Beats, rhymes and life are three of the corners where hip hop intersects. Few other TV shows have been able to cover all of these angles in-depth and authentically quite like REVOLT TV’s “Drink Champs,” which thrives on its candid conversations with the biggest and most influential figures in the game. In honor of such a one-of-a-kind show, REVOLT will be recapping each weekly “Drink Champs” episode, so you can always catch the gems that are dropped in each lit interview.
On the latest episode of “Drink Champs,” N.O.R.E. and DJ EFN link up with the self-proclaimed “Forrest Gump of Hip Hop,” MC Serch. A product of Far Rockaway, Queens, the rapper was a founding member of the group 3rd Bass, which included Pete Nice and DJ Richie Rich. They released their debut album, The Cactus Album, in 1989. Featuring production from Sam Sever, Prince Paul, and Public Enemy’s production unit, the Bomb Squad; the project was a success, reaching gold certification and spawning the classic rap hit “The Gas Face.”
Since then, Serch has become a media and entertainment maven who’s worked with various brands. A trailblazer highly regarded for his contributions, he is a living legend who continues to wear his love for the culture on his sleeve.
To help give fans a recap, REVOLT compiled a list of nine things we learned from the MC Serch “Drink Champs” episode. Take a look at them below.
1. On Attending The Same High School As Slick Rick, Doug E. Fresh and Dana Dane
An avid rap fan as a teenager, MC Serch got a crash course in the art of live performance while attending Manhattan’s High School of Music & Art with a star-studded list of classmates who includes legends Slick Rick, Doug E. Fresh, and Dana Dane. “My favorite group that I heard in the street on those cassette tapes was a group called The Kangol Crew,” he says. “It was four emcees. They had little skits they would do around Uptown and all of that ‘Hillbilly Girl,’ ‘Indian Girl,’ like, funny shit. And I went to my first day at high school and I went to the lunchroom, and I see this cypher, and I see these dudes rhyming around a lunch table. So, I go stand on the lunch table and I see these four dudes and they’re doing the routine and they got the matching color Kangols — they got the Le Tigre shirts. And the dude that was next to me, my man Steve Bosco — may he rest in peace — I turned to him and I said, ‘Yo, they’re doing the Kangol Crew,’ and he said, ‘Motherfucker, that is the Kangol Crew.’ I’d never seen them in person, I just knew their names. And it was a guy named Ricky D, who became Slick Rick; it was Dana Dane, who became Cinderfella Dana Dana; and their homeboys Lance Romance and Omega. And then, they stopped doing that and then all of a sudden, this dude beatboxes and his name is Doug E. Fresh and they start doing this record called ‘Ladi Dadi’ that I had never heard before.”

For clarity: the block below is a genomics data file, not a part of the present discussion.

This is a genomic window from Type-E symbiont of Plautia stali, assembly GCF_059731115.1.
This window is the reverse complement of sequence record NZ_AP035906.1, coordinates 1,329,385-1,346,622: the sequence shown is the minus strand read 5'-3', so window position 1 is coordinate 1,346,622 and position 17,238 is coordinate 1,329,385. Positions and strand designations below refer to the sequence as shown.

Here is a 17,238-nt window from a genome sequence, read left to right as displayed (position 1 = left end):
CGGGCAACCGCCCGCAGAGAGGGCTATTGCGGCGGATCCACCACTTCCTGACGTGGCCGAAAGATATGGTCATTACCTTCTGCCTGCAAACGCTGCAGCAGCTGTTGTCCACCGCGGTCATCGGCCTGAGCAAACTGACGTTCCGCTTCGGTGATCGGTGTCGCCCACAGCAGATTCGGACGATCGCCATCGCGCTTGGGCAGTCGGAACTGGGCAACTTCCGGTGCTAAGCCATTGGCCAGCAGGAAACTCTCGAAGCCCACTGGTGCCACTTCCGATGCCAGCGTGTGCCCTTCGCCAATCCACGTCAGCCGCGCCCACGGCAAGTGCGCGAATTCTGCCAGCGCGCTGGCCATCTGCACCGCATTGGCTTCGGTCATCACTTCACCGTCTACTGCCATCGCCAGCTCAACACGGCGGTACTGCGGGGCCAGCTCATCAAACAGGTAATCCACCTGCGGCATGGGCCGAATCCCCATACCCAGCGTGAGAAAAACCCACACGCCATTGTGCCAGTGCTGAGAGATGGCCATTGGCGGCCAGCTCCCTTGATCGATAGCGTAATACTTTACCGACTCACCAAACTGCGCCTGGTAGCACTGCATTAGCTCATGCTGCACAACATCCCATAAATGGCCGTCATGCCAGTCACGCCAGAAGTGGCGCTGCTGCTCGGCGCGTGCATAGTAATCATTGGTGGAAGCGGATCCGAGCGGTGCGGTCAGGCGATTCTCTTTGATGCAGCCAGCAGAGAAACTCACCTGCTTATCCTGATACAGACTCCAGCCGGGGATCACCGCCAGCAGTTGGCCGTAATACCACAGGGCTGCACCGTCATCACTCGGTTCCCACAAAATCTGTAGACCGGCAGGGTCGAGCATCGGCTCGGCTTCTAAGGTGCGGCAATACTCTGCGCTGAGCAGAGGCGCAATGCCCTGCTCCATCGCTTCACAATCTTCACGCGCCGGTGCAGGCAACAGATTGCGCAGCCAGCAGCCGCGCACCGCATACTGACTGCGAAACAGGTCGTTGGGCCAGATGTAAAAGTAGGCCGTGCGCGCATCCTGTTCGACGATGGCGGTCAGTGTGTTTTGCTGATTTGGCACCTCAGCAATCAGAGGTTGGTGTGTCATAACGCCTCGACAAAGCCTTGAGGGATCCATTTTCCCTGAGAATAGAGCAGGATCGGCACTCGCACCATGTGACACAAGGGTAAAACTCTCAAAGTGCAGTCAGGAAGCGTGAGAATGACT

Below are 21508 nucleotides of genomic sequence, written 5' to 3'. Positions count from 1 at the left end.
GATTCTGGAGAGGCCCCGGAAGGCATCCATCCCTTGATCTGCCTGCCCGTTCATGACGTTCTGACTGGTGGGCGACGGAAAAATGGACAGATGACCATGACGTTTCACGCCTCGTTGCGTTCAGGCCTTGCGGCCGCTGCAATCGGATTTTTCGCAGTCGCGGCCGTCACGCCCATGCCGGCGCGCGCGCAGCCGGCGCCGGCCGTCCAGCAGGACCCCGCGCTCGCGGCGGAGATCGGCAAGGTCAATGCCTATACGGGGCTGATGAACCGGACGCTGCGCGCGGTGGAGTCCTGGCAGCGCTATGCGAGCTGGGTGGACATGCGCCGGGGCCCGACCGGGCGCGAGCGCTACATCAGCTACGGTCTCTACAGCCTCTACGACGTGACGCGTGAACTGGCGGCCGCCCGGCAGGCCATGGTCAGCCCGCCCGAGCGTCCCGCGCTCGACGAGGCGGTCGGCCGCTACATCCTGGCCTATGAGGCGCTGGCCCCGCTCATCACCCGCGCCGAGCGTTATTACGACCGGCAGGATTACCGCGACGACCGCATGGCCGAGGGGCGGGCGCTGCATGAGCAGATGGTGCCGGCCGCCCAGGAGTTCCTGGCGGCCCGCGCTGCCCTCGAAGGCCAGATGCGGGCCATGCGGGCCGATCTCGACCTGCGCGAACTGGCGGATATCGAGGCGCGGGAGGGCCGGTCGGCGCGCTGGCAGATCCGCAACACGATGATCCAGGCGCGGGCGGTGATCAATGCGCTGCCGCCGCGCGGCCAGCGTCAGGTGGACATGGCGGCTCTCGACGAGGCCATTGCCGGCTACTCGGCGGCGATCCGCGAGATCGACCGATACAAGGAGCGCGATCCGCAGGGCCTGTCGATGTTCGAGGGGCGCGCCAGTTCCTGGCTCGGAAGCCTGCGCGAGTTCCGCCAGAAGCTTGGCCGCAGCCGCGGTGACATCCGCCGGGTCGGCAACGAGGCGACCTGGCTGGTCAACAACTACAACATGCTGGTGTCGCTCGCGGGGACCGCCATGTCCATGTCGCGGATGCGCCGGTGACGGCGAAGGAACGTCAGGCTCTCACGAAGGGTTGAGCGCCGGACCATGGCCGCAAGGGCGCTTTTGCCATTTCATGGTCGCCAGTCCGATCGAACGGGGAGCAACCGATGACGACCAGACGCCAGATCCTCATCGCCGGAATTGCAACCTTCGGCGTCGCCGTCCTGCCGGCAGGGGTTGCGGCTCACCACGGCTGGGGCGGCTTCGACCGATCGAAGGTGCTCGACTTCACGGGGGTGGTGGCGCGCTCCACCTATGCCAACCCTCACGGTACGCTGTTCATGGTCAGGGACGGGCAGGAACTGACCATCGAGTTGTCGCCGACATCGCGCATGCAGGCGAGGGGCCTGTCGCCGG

2. On His Beginnings As A Battle Rapper And The Pressure Of Being A White Rapper
Initially discouraged from pursuing a career as a recording artist due to his race, Serch gained notoriety as a battle rapper. “One of the things I learned early on was when people started battle-rhyming, they had pre-prepared rhymes,” he reveals. “Nobody was rhyming off the top of their head, so I’m like, ‘Yo, that’s gonna be my thing. I’ma freestyle, I’ma come off the top of my head and be better.’ Fuck good, better ‘cause I had to be better. I had to be ten times better cause I’m the only fucking white boy out [at the time]. The only other white people you saw at the park jam was the police.”
3. On His Relationship With Eminem
As one of the first white rap artists to gain respect within the hip hop community, Serch is credited with helping open doors for the likes of Eminem, whom he says has repaid the favor, repeatedly, over the years. “Em really showed me a lot of love because at the time, him and the station I was working at, JLB, didn’t see eye to eye,” he explains. “But when 50 came into Detroit, during the G-Unit era, we did a five-day special with 50. When Em would drop something, he would come to me first. Like, when Em had the Benzino beef, he came to me first. He really showed me a lot of love.”
4. On Signing Nas
Aside from his time with 3rd Bass, the legend is widely known for his association with Nas, whom he signed to his production company, Serchlite Publishing. Serch also helped broker the record deal that spawned the release of Illmatic. “Nas tells me he’s got this deal that he don’t feel right about,” he says. “And he wants me to take a look at it and I said, ‘I can’t. Legally, I can’t do it, but if you sign to Serchlite [Publishing], I can help you.’ And he goes, ‘Well, what does that mean? I said, ‘It’s simple: It’s a one-page agreement, you sign to Serchlite, I’ll furnish the album.’ I said, ‘I won’t take any money, I won’t take any advance, I’ll make sure you get the best deal in the world and then on your publishing, I won’t take any publishing, I’ll take a 5% admin fee, which means I’ll help the publisher administer your publishing to make sure people don’t use your shit in a wrong way. So, you’re taken care of and you’ll keep all your shit.’”